P3 Wednesday 11:00-13:50 9-15, 17-22
P4 Thursday 11:00-13:50 9-15, 17-22

An introduction to the principles, methods and concepts of geographic information systems (GIS). The uses of spatial data for mapping, presenting, transforming and analysing information are emphasised.

Geographic information systems (GIS) are being applied increasingly to a variety of human and natural problems that are too numerous and too diverse to list. Since spatial factors are central to almost all issues that involve the management and use of land and human occupancy, it is important that you develop a sound grasp of the principles of GIS and the means of applying it. As surveyors (geographers, planners, geologists, etc.), it is essential to understand the end uses of survey data as they are transformed from field collection into information and eventually into new knowledge. There is barely a single area of local and national government internationally that does not use spatial data of some form or another, and through this the spatial data and information, technology industries are among the fastest-growing in the world, with a multi-billion dollar market.

In this paper, you will be introduced to the key concepts of GIS that are central to the uses of survey and other spatial data. These include technical concepts of data structures, use of ground co-ordinates and maps, and the integration of map data and tables of descriptive information linked to maps.

Paper title Introduction to Geographic Information Systems
Paper code SURV208
Subject Surveying
EFTS 0.1500
Points 18 points
Teaching period First Semester
Domestic Tuition Fees Tuition Fees for 2018 have not yet been set
International Tuition Fees Tuition Fees for international students are elsewhere on this website.

^ Top of page

Prerequisite
54 points
Restriction
SPIN 201, SURV 218
Schedule C
Commerce, Science
Paper Structure
Paper topics include:
  • Mapping, cartography and geovisualisation
  • Georeferencing
  • The vector and raster data structures
  • Vector and raster spatial analysis techniques
  • Error in spatial data
  • Geovisualisation
  • GIS management
  • Web and mobile GIS
  • 3D GIS
  • GIS and time
  • Volunteered GI
Teaching Arrangements
There are, in general, three lectures per week, supported by a 3-hour practical lab for eight weeks.
Textbooks
Geographic Information Systems and Science, 4th Edition (2015): by P. Longley, M. Goodchild, D. Maguire, and D. Rhind, John Wiley and Sons, Toronto.
Graduate Attributes Emphasised
Interdisciplinary perspective, Lifelong learning, Scholarship, Environmental literacy, Information literacy.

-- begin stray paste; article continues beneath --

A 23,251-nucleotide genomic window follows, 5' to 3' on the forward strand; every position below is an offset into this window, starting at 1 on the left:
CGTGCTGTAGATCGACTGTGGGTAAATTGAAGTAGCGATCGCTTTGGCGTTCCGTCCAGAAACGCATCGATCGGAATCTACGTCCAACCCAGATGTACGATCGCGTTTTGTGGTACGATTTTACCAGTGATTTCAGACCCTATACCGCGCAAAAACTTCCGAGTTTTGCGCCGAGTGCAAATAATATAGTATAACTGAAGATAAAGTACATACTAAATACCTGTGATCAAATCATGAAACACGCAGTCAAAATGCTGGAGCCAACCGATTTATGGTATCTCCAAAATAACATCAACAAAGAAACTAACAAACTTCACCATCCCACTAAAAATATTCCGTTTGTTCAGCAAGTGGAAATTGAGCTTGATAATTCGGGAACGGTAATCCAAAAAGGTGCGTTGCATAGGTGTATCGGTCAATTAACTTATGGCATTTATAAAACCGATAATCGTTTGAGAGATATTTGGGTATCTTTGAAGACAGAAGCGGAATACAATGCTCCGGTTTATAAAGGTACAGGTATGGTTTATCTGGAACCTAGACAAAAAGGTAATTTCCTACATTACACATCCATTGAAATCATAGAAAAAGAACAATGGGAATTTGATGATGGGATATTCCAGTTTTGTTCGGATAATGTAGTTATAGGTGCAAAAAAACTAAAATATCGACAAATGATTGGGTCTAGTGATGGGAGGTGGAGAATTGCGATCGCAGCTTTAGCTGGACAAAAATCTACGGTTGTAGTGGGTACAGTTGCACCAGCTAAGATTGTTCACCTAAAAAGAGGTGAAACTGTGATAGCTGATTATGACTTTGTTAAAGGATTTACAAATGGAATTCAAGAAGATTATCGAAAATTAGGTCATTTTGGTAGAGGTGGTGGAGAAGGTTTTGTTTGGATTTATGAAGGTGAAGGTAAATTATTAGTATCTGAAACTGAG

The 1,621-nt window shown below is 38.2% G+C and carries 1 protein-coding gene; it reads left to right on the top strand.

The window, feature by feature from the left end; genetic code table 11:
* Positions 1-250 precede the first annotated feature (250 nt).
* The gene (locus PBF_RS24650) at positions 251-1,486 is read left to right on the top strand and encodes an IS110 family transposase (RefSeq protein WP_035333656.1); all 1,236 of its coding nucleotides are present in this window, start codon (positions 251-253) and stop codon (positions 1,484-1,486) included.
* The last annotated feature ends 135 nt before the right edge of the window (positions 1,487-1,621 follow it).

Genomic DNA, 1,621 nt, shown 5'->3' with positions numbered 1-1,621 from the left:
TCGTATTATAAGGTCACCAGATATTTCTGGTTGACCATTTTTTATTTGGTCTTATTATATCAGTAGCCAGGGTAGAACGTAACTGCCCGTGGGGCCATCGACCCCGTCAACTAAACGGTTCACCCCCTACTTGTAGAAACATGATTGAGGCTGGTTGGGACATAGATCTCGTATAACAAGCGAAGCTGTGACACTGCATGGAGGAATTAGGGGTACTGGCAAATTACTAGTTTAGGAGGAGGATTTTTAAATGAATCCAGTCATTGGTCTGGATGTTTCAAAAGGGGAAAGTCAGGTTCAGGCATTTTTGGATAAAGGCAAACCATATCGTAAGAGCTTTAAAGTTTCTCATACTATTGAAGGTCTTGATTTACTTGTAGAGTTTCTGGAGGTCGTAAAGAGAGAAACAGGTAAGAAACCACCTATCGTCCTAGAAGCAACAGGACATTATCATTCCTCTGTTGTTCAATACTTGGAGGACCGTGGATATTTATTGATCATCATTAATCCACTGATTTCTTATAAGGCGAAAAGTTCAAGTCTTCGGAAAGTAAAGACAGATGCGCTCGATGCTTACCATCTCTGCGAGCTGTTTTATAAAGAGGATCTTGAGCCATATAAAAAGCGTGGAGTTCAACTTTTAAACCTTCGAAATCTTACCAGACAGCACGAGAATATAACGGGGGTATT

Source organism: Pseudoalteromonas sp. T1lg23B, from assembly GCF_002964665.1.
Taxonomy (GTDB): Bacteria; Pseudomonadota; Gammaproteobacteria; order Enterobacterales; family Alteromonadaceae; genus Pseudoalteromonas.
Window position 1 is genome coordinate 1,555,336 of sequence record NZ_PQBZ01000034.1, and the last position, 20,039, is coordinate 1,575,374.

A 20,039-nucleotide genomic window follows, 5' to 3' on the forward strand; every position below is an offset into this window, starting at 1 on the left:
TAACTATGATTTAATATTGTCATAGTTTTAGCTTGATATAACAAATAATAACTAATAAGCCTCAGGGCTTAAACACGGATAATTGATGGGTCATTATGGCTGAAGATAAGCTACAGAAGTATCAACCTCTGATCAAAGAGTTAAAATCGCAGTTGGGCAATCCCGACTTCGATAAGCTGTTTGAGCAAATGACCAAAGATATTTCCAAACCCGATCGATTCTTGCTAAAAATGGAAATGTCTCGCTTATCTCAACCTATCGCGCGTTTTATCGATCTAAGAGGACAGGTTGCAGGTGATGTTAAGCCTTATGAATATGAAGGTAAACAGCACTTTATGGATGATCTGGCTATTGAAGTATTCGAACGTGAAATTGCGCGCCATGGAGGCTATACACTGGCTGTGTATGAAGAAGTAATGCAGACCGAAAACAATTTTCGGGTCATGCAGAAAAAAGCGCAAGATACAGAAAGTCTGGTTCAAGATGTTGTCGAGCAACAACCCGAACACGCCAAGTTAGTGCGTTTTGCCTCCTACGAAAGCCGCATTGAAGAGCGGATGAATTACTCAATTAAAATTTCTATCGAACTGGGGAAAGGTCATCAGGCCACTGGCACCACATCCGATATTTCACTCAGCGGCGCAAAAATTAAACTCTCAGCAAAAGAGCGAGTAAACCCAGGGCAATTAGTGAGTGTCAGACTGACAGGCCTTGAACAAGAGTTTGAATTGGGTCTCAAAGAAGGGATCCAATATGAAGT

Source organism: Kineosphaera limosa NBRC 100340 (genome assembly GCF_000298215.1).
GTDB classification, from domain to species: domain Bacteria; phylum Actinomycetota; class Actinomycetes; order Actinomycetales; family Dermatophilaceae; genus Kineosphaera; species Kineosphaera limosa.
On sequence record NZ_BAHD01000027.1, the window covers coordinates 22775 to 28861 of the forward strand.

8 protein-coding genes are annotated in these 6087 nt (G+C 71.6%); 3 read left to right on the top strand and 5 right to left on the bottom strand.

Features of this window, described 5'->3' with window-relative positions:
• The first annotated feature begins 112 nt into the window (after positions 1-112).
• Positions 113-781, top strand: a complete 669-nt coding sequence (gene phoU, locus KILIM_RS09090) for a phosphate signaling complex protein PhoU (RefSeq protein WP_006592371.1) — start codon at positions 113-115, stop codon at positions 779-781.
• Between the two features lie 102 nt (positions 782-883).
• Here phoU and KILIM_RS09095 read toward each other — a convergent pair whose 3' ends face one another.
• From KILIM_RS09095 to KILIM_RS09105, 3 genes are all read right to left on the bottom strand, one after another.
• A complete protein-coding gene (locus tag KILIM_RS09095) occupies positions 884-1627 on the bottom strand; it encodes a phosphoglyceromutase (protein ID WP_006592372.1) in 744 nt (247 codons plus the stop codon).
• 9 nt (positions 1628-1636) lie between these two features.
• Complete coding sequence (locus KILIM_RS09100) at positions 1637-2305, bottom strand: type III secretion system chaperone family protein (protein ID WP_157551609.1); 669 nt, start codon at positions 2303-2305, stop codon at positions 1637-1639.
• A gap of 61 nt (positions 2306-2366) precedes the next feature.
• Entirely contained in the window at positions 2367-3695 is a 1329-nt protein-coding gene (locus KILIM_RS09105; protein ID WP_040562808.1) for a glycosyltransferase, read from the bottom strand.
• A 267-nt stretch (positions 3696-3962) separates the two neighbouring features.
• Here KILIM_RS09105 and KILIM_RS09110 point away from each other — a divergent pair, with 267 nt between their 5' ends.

View more information about Otago's graduate attributes.
Learning Outcomes
Students who successfully complete the paper will:
  • Be able to distinguish between continuous and discrete geographic phenomena and field and object conceptual models of space
  • Demonstrate the capabilities of basic GIS data analysis and visualisation methods
  • Know how to apply simple analysis techniques such as database search and retrieval, overlay, buffering and filtering
  • Demonstrate knowledge and use of more advanced analytical techniques associated with networks and surfaces (DEMs)
  • Be able to use GIS to create effective maps based on cartographic symbology and composition principles
  • Know about geographic visualisation technologies
  • Be able to use fundamental GIS analytical techniques to solve a variety of problems
  • Know the correct technique to use in the correct situation and practically apply them in a structured way
  • Appreciate the massive variety of applications that GIS is used in
  • Generating derived spatial data and creating new spatial data, understanding the current context in which this occurs
  • Understand the underlying role of map projections and coordinate systems for spatial data
  • Know about the sources of spatial data and appreciate their complex nature (including data quality, data that changes through time, and three-dimensional data)
  • Appreciating that data can now be volunteered (crowdsourcing) and collected by widely-available devices (e.g. smartphones) and delivered via the web and in a mobile sense
Eligibility
This paper supports the 200-level courses in the BAppSc GIS Degree, GIS minor and BSurv degree.
Contact
tony.moore@otago.ac.nz
Teaching staff
Co-ordinator and Lecturer: Associate Professor Tony Moore
Lecturers: Aubrey Miller
Kelly Gragg
Associate Professor Peter Whigham (Information Science)

^ Top of page

Timetable

First Semester

Location
Dunedin
Teaching method
This paper is taught On Campus
Learning management system
Blackboard

Lecture

Stream Days Times Weeks
Attend
L1 Monday 09:00-10:50 9-13, 15-22
Friday 12:00-12:50 9-12, 15-22

Practical

Stream Days Times Weeks
Attend one stream from
P1 Monday 11:00-13:50 9-13, 15-22
P2 Tuesday 11:00-13:50 9-13, 15-22
P3 Wednesday 11:00-13:50 9-13, 15-16, 18-22
P4 Thursday 11:00-13:50 9-13, 15-22